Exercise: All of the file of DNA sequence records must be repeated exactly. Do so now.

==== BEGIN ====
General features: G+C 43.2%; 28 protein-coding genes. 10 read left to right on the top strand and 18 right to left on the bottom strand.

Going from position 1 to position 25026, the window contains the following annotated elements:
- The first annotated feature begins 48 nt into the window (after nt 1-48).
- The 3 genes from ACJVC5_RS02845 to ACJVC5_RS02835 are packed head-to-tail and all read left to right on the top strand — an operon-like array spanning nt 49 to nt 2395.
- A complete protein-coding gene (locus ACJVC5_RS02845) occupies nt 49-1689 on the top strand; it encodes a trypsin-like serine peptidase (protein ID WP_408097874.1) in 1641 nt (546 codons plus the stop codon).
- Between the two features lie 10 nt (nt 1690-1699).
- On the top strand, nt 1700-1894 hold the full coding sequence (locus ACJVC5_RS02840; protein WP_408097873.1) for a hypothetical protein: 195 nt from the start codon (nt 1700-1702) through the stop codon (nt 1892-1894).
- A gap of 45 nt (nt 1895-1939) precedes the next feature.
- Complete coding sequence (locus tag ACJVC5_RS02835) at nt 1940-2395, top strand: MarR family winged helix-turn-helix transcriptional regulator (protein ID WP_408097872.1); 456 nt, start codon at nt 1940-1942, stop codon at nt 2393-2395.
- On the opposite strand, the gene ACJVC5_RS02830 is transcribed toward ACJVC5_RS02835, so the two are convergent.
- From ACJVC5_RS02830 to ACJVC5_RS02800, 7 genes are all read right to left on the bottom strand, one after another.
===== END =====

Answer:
General features: G+C 43.2%; 28 protein-coding genes. 10 read left to right on the top strand and 18 right to left on the bottom strand.

Going from position 1 to position 25026, the window contains the following annotated elements:
- The first annotated feature begins 48 nt into the window (after nt 1-48).
- The 3 genes from ACJVC5_RS02845 to ACJVC5_RS02835 are packed head-to-tail and all read left to right on the top strand — an operon-like array spanning nt 49 to nt 2395.
- A complete protein-coding gene (locus ACJVC5_RS02845) occupies nt 49-1689 on the top strand; it encodes a trypsin-like serine peptidase (protein ID WP_408097874.1) in 1641 nt (546 codons plus the stop codon).
- Between the two features lie 10 nt (nt 1690-1699).
- On the top strand, nt 1700-1894 hold the full coding sequence (locus ACJVC5_RS02840; protein WP_408097873.1) for a hypothetical protein: 195 nt from the start codon (nt 1700-1702) through the stop codon (nt 1892-1894).
- A gap of 45 nt (nt 1895-1939) precedes the next feature.
- Complete coding sequence (locus tag ACJVC5_RS02835) at nt 1940-2395, top strand: MarR family winged helix-turn-helix transcriptional regulator (protein ID WP_408097872.1); 456 nt, start codon at nt 1940-1942, stop codon at nt 2393-2395.
- On the opposite strand, the gene ACJVC5_RS02830 is transcribed toward ACJVC5_RS02835, so the two are convergent.
- From ACJVC5_RS02830 to ACJVC5_RS02800, 7 genes are all read right to left on the bottom strand, one after another.